I purchased an inexpensive journal for each of my eleven students. It has 8.5″ x 5.5″ pages of toothy drawing paper with a heavy craft paper cover. The students glued paper rulers to the edges of inside covers and personalized the outside with stamps or drawings. (A photo at the bottom of this post shows the inside cover with paper ruler.)
The class jumped into making intentional observations of the natural world and a record of those observations. Pretty pictures were not the goal. Each study needed to include a drawing based on what could be seen, some description with words, a number or measurement and basic metadata (i.e., date and also weather if we were outside). Most weeks, I would introduce a new item to observe, a new medium and/or a new art technique. We explored graded pencils, pen, watercolor pencils, and charcoal. We learned about proportions, overlapping, shading techniques and texture. But we focused on getting to know the plant or animal in front of us.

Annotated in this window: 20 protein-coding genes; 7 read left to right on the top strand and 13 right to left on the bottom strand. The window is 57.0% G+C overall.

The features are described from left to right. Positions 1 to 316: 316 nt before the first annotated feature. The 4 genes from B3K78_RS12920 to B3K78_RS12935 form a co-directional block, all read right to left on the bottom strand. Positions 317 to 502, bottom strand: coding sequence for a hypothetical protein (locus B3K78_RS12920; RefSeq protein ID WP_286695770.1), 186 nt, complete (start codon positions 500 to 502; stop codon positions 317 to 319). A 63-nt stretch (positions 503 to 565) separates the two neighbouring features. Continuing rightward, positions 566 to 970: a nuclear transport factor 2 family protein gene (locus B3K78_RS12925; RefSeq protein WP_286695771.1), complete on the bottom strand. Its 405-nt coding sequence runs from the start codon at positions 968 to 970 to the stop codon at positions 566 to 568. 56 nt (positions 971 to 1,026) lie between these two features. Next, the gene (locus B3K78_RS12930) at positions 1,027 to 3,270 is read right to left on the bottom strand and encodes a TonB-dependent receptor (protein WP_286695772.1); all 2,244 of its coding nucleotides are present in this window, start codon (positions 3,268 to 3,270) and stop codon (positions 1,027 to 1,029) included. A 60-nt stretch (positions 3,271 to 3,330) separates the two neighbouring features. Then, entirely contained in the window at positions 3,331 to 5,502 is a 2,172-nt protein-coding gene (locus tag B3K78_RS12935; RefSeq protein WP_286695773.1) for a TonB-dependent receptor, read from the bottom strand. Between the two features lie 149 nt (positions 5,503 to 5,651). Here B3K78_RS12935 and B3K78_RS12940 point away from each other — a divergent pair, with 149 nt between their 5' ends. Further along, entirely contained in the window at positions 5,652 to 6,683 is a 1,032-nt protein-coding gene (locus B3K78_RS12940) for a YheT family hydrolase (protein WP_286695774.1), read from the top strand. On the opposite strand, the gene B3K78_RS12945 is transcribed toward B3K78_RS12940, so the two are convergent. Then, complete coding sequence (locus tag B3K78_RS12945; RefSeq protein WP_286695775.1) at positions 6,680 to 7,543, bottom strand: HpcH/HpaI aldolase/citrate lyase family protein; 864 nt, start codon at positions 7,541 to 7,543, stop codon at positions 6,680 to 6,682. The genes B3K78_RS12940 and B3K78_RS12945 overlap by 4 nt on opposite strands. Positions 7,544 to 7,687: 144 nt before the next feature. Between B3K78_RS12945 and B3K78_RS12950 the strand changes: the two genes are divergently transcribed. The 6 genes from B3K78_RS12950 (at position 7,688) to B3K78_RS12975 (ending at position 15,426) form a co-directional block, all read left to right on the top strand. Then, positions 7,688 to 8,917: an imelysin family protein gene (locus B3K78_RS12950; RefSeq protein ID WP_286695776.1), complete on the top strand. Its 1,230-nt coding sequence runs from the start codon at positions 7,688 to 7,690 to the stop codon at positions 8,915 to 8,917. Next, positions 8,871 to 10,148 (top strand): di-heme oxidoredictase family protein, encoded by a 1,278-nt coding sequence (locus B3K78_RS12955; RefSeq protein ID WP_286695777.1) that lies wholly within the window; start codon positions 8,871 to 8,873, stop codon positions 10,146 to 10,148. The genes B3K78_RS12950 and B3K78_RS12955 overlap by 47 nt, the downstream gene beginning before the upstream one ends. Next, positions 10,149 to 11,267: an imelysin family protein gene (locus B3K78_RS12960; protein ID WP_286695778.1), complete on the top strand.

It is important to note that I never provide photos. These kids are working with three-dimensional objects. Their brains have to do the hard work of translating that into a drawing on a two-dimensional plane while taking in the smells, changing highlights, shadows and colors, prickly or smooth textures, insects or spiders crawling on their samples and bits falling off onto their work surface. It’s very tactile and the students quickly become immersed in their work.
The usual “I can’t draw” comments were not spoken. Each class typically has a few art-reluctant kids who need to be convinced that drawing is a communication skill that everyone can learn – like writing or math. But we avoided that obstacle altogether this time. We were too busy exploring, investigating, discovering. And as a byproduct, making some very fine drawings.
I’m working on an exciting new project! A friend has asked me to illustrate a book she has written. I don’t want to give too much away before it is published, but I will say that I need to learn to render Eastern Newts well. This little critter is a favorite of mine. It has been spotted frequently on our family vacations because in our homeschooling years, “vacation rental” was synonymous with “Virginia state park cabin” and those were tucked into protected forests.